Doctor Cooperman and Blood Poisoning

by Jack Keegan


Downneck many of the fences between properties were fabricated of wood. It was long before the affluent installed chain link barriers. Many of these obstacles were constructed with long wooden boards nailed horizontally at intervals to wooden posts. Thereby designating the boundaries of ones property.

It was great sport to grasp the top rail and vault over into your neighbors yard. In doing so one time, I happened to get a splinter in my left hand. Looking at it I remove what I thought was the entire small piece of wood. Being rather a hardy youngster it didn't seem to bother me that much.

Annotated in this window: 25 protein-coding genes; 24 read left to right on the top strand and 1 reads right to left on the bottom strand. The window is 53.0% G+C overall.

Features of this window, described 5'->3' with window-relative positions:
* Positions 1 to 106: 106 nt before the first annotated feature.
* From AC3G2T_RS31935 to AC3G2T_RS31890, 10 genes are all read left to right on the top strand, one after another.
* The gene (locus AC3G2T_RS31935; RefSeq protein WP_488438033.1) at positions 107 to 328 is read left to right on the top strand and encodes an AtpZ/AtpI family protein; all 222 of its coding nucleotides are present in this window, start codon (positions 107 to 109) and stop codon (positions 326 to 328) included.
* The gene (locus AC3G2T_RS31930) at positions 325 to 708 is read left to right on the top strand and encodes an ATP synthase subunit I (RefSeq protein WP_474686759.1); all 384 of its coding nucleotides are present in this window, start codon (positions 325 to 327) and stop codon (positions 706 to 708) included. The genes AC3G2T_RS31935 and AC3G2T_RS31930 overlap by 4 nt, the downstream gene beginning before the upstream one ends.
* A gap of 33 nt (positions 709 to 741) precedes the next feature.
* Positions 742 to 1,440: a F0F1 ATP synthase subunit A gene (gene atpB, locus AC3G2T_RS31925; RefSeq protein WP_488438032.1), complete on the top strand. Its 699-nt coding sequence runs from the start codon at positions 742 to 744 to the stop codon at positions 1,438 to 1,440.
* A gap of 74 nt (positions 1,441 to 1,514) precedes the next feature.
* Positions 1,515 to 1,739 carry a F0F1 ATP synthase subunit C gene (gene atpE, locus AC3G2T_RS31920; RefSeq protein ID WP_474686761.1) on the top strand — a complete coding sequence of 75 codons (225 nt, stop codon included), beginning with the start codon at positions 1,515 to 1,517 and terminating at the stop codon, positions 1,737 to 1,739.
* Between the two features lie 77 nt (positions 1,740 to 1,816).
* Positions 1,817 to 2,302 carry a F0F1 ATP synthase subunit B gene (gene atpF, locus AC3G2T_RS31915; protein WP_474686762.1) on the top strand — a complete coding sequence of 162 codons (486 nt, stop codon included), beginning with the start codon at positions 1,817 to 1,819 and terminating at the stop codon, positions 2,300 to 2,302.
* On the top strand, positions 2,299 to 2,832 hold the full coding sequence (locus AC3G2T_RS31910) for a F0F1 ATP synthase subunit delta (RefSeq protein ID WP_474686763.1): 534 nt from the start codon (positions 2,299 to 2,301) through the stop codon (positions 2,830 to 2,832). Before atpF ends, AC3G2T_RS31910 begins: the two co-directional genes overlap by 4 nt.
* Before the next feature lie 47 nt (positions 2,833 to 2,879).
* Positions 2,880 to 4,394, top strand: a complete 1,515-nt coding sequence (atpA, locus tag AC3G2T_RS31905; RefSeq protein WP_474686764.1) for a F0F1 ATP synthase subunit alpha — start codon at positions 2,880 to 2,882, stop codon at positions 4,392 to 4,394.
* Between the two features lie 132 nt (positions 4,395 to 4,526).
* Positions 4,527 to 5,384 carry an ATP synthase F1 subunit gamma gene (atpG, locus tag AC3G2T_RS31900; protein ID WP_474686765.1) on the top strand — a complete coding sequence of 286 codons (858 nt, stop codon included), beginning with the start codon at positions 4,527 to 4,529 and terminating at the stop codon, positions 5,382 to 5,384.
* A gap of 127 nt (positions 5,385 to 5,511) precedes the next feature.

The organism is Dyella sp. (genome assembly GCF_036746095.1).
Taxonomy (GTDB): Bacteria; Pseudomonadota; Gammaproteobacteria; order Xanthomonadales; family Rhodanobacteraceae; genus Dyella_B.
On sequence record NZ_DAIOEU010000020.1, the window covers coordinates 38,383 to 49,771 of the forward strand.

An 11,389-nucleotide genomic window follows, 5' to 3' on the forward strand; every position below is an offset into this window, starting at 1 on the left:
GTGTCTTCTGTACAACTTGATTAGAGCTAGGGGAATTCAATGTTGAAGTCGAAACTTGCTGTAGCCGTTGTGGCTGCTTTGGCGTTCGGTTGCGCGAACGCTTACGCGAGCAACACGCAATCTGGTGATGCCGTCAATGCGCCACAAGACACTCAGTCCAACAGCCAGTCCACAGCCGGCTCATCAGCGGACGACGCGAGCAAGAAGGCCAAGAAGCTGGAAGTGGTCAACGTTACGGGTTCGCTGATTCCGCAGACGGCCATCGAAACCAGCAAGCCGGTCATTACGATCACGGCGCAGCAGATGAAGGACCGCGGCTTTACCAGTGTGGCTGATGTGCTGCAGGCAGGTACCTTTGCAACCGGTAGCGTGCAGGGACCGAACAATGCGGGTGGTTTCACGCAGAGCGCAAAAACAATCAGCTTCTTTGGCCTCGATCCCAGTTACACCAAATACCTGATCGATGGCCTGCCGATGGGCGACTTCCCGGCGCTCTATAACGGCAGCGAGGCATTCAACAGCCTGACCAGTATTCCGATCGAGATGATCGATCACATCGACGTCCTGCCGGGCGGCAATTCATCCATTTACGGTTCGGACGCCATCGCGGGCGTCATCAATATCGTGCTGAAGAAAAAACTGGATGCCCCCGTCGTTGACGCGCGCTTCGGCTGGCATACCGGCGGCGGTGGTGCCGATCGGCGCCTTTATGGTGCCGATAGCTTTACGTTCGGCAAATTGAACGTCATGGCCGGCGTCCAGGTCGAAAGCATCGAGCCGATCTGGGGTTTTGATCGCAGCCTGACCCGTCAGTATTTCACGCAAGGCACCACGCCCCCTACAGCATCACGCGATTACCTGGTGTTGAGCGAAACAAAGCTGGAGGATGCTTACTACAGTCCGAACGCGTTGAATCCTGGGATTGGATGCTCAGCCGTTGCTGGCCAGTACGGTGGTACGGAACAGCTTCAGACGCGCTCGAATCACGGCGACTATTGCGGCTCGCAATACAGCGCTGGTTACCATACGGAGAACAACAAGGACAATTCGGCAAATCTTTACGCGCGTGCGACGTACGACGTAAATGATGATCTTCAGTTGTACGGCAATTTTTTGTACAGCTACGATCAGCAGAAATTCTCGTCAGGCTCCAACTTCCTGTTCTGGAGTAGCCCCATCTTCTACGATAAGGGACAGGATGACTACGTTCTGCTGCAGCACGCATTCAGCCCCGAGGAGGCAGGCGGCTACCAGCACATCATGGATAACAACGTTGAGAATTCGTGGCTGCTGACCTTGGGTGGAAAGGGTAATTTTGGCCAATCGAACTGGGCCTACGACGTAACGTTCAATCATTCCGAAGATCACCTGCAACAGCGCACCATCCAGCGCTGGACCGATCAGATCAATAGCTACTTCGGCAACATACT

Several days later I noticed a red line extending up my left arm. I brought this symptom to my Mother's attention, immediately I was rushed off to Doctor Cooperman's Office on Market Street next to the Third Precinct at Read Street.

The good Doctor took one look and concluded that it was blood poisoning. Cleansing my hand with alcohol he proceeded by taking a scalpel in hand and lanced my left palm, a putrid black and green pus exploded from that incision. In addition a small piece of wood emerged, the root cause of the infection. For several days I
was instructed to seep that extremity in a vial smelling liquid.

Slowly the red line in my arm receded as the sepsis element was removed. A happy ending indeed as this was long before the the advent of the Tetanus shot.

Thanks to the good Doctor he not only saved my arm but also my life. Another great deed thanks to the medical profession of those days.


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